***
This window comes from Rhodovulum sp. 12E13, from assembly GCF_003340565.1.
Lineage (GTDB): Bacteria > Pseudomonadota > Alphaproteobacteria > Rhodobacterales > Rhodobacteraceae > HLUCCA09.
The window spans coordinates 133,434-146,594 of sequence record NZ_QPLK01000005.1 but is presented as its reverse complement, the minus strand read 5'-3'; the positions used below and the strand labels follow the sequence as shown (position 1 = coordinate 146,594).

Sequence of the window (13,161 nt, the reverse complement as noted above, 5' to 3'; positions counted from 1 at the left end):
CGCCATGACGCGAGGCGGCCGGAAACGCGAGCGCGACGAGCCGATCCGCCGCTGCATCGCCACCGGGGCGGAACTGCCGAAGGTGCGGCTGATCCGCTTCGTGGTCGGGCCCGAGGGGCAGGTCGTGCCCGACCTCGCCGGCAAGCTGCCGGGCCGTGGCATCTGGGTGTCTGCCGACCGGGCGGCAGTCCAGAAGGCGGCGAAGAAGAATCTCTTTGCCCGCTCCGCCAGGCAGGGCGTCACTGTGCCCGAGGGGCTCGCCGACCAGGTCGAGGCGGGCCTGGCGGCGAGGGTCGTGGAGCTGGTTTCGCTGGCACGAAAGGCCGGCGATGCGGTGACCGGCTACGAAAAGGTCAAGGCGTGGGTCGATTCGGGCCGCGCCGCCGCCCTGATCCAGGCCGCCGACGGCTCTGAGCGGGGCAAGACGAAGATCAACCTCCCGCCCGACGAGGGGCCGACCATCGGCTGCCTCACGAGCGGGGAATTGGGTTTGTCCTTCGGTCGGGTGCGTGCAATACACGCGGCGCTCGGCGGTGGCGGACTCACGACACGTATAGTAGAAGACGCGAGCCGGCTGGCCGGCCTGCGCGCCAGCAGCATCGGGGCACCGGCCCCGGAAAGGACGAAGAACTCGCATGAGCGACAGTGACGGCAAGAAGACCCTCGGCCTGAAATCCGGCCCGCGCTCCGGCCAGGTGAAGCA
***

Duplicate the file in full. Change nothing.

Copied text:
This window comes from Rhodovulum sp. 12E13, from assembly GCF_003340565.1.
Lineage (GTDB): Bacteria > Pseudomonadota > Alphaproteobacteria > Rhodobacterales > Rhodobacteraceae > HLUCCA09.
The window spans coordinates 133,434-146,594 of sequence record NZ_QPLK01000005.1 but is presented as its reverse complement, the minus strand read 5'-3'; the positions used below and the strand labels follow the sequence as shown (position 1 = coordinate 146,594).

Sequence of the window (13,161 nt, the reverse complement as noted above, 5' to 3'; positions counted from 1 at the left end):
CGCCATGACGCGAGGCGGCCGGAAACGCGAGCGCGACGAGCCGATCCGCCGCTGCATCGCCACCGGGGCGGAACTGCCGAAGGTGCGGCTGATCCGCTTCGTGGTCGGGCCCGAGGGGCAGGTCGTGCCCGACCTCGCCGGCAAGCTGCCGGGCCGTGGCATCTGGGTGTCTGCCGACCGGGCGGCAGTCCAGAAGGCGGCGAAGAAGAATCTCTTTGCCCGCTCCGCCAGGCAGGGCGTCACTGTGCCCGAGGGGCTCGCCGACCAGGTCGAGGCGGGCCTGGCGGCGAGGGTCGTGGAGCTGGTTTCGCTGGCACGAAAGGCCGGCGATGCGGTGACCGGCTACGAAAAGGTCAAGGCGTGGGTCGATTCGGGCCGCGCCGCCGCCCTGATCCAGGCCGCCGACGGCTCTGAGCGGGGCAAGACGAAGATCAACCTCCCGCCCGACGAGGGGCCGACCATCGGCTGCCTCACGAGCGGGGAATTGGGTTTGTCCTTCGGTCGGGTGCGTGCAATACACGCGGCGCTCGGCGGTGGCGGACTCACGACACGTATAGTAGAAGACGCGAGCCGGCTGGCCGGCCTGCGCGCCAGCAGCATCGGGGCACCGGCCCCGGAAAGGACGAAGAACTCGCATGAGCGACAGTGACGGCAAGAAGACCCTCGGCCTGAAATCCGGCCCGCGCTCCGGCCAGGTGAAGCA